These Mediterranean flavor sensations can kick up your cooking every day.
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a ramiken of pureed spicy herb sauce
Photo by Buckwheat Queen
| Credit: Buckwheat Queen

While Passover always brings a spike in the sale of matzah and other ingredients used in traditional Jewish dishes, year-round interest in cuisine from the Mediterranean, and particularly Israel, has grown in recent years. Staple foods like olive oil and chickpeas have been recognized for their health benefits, and last year, the James Beard Foundation named an Israeli restaurant the best in America.

"There has definitely been a rise in culinary flavors from Israel," says Shani Seidman, chief marketing officer of Kayco Kosher Food Brands, one of the largest manufacturers and distributors of kosher foods in the U.S. "Things like sumac and pickles, which were always part of that traditional cuisine, are now entering the mainstream." She has also seen a growing interest in kosher foods, even among non-Jewish consumers, because "These days, people want transparency about what goes into their food."

If all you know about Israeli food is hummus, then buckle up. There is a world of delicious flavor out there, and the following spices, sauces, and condiments are a great place to start your culinary exploration.


This sesame-seed paste is like the peanut butter of the Israeli world. "It is really versatile because it's sweet and savory," says Adeena Sussman, author of Sababa: Fresh, Sunny Flavors From My Israeli Kitchen. It is the main ingredient in hummus, but she drizzles it over roasted vegetables or meat, and loves using it in desserts like tahini blondies and tahini caramel tarts. Find tahini sesame paste online.

Chef John's Tahini
Photo by Buckwheat Queen


This blend of dried herbs and spices features sumac (a ground dried berry with a tangy, lemony flavor), sesame seeds, salt, and ground thyme. You can even make your own. It's great to shake on pizza and salads or to use on meats like chicken. Sussman recommends substituting it wherever you'd use oregano or Italian seasoning. She likes the herby, almost piney flavor mixed with yogurt as a vinaigrette for a challah caprese salad. Find za'atar online.

Homemade Za'atar
Photo by Allrecipes


Pickles are a huge part of Mediterranean cuisine, and this tangy mango one, similar to chutney, can be found at every falafel or shawarma bar, Sussman says. Mangoes are fermented and seasoned with chili pepper, turmeric, garlic, paprika, and Indian spices. Trader Joe's sells a version in a pouch for drizzling over kebobs and zoodles.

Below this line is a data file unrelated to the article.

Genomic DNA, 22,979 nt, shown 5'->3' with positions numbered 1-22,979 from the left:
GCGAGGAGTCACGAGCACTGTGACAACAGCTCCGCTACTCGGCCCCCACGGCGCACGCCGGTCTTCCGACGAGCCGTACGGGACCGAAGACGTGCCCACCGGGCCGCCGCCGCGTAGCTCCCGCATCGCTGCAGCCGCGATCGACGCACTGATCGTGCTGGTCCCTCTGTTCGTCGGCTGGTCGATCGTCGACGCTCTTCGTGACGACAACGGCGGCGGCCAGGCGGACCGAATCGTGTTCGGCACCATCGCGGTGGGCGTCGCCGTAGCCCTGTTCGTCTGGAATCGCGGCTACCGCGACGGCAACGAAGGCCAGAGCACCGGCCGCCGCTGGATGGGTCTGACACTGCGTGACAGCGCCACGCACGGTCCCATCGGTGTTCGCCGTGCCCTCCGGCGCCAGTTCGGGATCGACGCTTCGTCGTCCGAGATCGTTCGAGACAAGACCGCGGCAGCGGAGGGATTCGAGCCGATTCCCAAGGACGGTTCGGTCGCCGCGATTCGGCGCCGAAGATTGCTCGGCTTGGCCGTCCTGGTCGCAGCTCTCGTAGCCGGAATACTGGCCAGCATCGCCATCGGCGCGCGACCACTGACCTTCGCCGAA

Heat seekers will love this bright green hot sauce, made from chili peppers and cilantro and seasoned with coriander, cumin, and garlic. And, just like any hot sauce, it goes on just about anything: falafel, grilled fish or vegetables, meat, eggs.

a ramiken of pureed spicy herb sauce
Photo by Buckwheat Queen
| Credit: Buckwheat Queen

Preserved lemon

Another kind of pickle, these salt-and acid-fermented citrus fruits are often added to sandwiches or chopped and put into stews. Sussman describes their taste as "mellower in acidity than a fresh lemon, but salty." Her book has a recipe for a preserved lemon paste that she uses like aioli, or spreads on salmon before roasting. Find preserved lemons online.

Moroccan Preserved Lemons
Moroccan Preserved Lemons | Photo by Allrecipes
| Credit: Allrecipes


This mix of ground spices including turmeric, cardamom, cumin, and white and black pepper is commonly used in soups and stews, curries, and even Yemeni coffee.


Dates are a mainstay of a Mediterranean diet, and this syrup made from steamed, pressed dates can be swapped for other sweeteners in baked goods, drizzled on grilled meats and vegetables, or shaken into cocktails. Find date syrup online.

Pomegranate molasses

These jewel-toned fruits are popular in the Middle East, and the sweet and sour syrup made from them adds depth to dishes like marinades, sauces, and salad dressings. Think of it almost like a vinegar substitute.

Pomegranate molasses
Pomegranate Molasses BBQ Sauce | Photo by Buckwheat Queen


This dairy product is made by straining the whey out of Greek yogurt, leaving behind an even thicker, creamier, more concentrated spread that is often used on pitas or other bread products.

Labneh (Lebanese Yogurt)
Labneh (Lebanese Yogurt) | Photo by Buckwheat Queen

Ras el hanout

With more than a dozen different components, this spice blend, whose name translates to "head of the shop" because it supposedly is a blend of a spice store's best wares, is bold. Its strong, mostly warm flavors make a great rub for meats and are often used on couscous.

Ras el Hanout
Ras el Hanout | Photo by Buckwheat Queen
| Credit: Buckwheat Queen

Check out our collection of Israeli Recipes and Middle Eastern Recipes.